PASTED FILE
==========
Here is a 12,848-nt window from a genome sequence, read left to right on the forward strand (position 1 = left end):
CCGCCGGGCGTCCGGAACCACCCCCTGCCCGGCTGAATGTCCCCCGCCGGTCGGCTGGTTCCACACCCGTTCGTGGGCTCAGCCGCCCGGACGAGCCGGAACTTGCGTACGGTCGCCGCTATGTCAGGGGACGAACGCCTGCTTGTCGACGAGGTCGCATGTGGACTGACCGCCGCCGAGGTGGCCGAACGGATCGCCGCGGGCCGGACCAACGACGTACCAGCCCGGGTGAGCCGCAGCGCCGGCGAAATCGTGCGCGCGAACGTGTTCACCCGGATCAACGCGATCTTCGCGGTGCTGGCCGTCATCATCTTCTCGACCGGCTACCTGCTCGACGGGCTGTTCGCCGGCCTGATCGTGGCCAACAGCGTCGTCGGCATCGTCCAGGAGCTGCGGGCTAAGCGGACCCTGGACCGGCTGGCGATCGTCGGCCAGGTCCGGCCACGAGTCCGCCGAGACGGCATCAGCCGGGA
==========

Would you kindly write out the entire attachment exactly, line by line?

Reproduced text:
Here is a 12,848-nt window from a genome sequence, read left to right on the forward strand (position 1 = left end):
CCGCCGGGCGTCCGGAACCACCCCCTGCCCGGCTGAATGTCCCCCGCCGGTCGGCTGGTTCCACACCCGTTCGTGGGCTCAGCCGCCCGGACGAGCCGGAACTTGCGTACGGTCGCCGCTATGTCAGGGGACGAACGCCTGCTTGTCGACGAGGTCGCATGTGGACTGACCGCCGCCGAGGTGGCCGAACGGATCGCCGCGGGCCGGACCAACGACGTACCAGCCCGGGTGAGCCGCAGCGCCGGCGAAATCGTGCGCGCGAACGTGTTCACCCGGATCAACGCGATCTTCGCGGTGCTGGCCGTCATCATCTTCTCGACCGGCTACCTGCTCGACGGGCTGTTCGCCGGCCTGATCGTGGCCAACAGCGTCGTCGGCATCGTCCAGGAGCTGCGGGCTAAGCGGACCCTGGACCGGCTGGCGATCGTCGGCCAGGTCCGGCCACGAGTCCGCCGAGACGGCATCAGCCGGGA